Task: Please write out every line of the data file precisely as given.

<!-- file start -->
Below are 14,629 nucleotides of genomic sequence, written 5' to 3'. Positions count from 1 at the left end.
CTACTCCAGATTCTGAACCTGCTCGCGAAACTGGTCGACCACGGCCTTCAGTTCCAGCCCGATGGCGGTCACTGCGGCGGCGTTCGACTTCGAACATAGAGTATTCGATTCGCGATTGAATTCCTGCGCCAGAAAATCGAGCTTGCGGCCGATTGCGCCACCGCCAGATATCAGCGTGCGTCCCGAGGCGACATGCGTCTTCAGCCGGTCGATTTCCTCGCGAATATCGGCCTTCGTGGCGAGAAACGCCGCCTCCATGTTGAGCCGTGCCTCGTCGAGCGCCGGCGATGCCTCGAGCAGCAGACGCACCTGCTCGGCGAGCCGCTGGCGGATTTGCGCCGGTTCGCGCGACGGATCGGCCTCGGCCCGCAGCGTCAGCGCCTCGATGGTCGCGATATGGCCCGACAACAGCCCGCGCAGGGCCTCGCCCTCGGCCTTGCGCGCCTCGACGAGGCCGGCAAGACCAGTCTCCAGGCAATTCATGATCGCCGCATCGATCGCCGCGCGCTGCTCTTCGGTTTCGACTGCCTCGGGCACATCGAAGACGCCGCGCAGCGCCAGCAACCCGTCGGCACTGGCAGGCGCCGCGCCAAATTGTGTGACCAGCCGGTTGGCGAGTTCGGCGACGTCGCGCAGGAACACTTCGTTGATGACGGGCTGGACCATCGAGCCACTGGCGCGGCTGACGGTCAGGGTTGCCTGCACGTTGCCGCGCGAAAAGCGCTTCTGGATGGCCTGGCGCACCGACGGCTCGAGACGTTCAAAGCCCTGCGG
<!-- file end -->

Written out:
Below are 14,629 nucleotides of genomic sequence, written 5' to 3'. Positions count from 1 at the left end.
CTACTCCAGATTCTGAACCTGCTCGCGAAACTGGTCGACCACGGCCTTCAGTTCCAGCCCGATGGCGGTCACTGCGGCGGCGTTCGACTTCGAACATAGAGTATTCGATTCGCGATTGAATTCCTGCGCCAGAAAATCGAGCTTGCGGCCGATTGCGCCACCGCCAGATATCAGCGTGCGTCCCGAGGCGACATGCGTCTTCAGCCGGTCGATTTCCTCGCGAATATCGGCCTTCGTGGCGAGAAACGCCGCCTCCATGTTGAGCCGTGCCTCGTCGAGCGCCGGCGATGCCTCGAGCAGCAGACGCACCTGCTCGGCGAGCCGCTGGCGGATTTGCGCCGGTTCGCGCGACGGATCGGCCTCGGCCCGCAGCGTCAGCGCCTCGATGGTCGCGATATGGCCCGACAACAGCCCGCGCAGGGCCTCGCCCTCGGCCTTGCGCGCCTCGACGAGGCCGGCAAGACCAGTCTCCAGGCAATTCATGATCGCCGCATCGATCGCCGCGCGCTGCTCTTCGGTTTCGACTGCCTCGGGCACATCGAAGACGCCGCGCAGCGCCAGCAACCCGTCGGCACTGGCAGGCGCCGCGCCAAATTGTGTGACCAGCCGGTTGGCGAGTTCGGCGACGTCGCGCAGGAACACTTCGTTGATGACGGGCTGGACCATCGAGCCACTGGCGCGGCTGACGGTCAGGGTTGCCTGCACGTTGCCGCGCGAAAAGCGCTTCTGGATGGCCTGGCGCACCGACGGCTCGAGACGTTCAAAGCCCTGCGG